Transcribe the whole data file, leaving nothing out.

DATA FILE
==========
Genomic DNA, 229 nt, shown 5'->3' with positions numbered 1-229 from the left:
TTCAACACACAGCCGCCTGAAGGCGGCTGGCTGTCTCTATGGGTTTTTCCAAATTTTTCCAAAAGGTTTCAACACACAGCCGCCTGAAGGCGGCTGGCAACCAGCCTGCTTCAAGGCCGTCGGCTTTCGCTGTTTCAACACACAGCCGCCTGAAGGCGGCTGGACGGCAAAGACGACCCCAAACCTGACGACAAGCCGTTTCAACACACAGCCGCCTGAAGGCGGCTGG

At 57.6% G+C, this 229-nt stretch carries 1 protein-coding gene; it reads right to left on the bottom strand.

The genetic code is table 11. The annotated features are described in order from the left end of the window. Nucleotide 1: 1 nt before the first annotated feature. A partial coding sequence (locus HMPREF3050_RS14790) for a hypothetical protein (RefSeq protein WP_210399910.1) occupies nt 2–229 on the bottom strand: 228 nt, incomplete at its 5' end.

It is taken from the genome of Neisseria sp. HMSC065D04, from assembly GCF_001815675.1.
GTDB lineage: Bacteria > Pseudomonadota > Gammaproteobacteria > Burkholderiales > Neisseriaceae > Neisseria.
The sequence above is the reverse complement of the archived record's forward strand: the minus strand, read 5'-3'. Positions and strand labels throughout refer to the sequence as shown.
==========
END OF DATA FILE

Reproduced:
Genomic DNA, 229 nt, shown 5'->3' with positions numbered 1-229 from the left:
TTCAACACACAGCCGCCTGAAGGCGGCTGGCTGTCTCTATGGGTTTTTCCAAATTTTTCCAAAAGGTTTCAACACACAGCCGCCTGAAGGCGGCTGGCAACCAGCCTGCTTCAAGGCCGTCGGCTTTCGCTGTTTCAACACACAGCCGCCTGAAGGCGGCTGGACGGCAAAGACGACCCCAAACCTGACGACAAGCCGTTTCAACACACAGCCGCCTGAAGGCGGCTGG

At 57.6% G+C, this 229-nt stretch carries 1 protein-coding gene; it reads right to left on the bottom strand.

The genetic code is table 11. The annotated features are described in order from the left end of the window. Nucleotide 1: 1 nt before the first annotated feature. A partial coding sequence (locus HMPREF3050_RS14790) for a hypothetical protein (RefSeq protein WP_210399910.1) occupies nt 2–229 on the bottom strand: 228 nt, incomplete at its 5' end.

It is taken from the genome of Neisseria sp. HMSC065D04, from assembly GCF_001815675.1.
GTDB lineage: Bacteria > Pseudomonadota > Gammaproteobacteria > Burkholderiales > Neisseriaceae > Neisseria.
The sequence above is the reverse complement of the archived record's forward strand: the minus strand, read 5'-3'. Positions and strand labels throughout refer to the sequence as shown.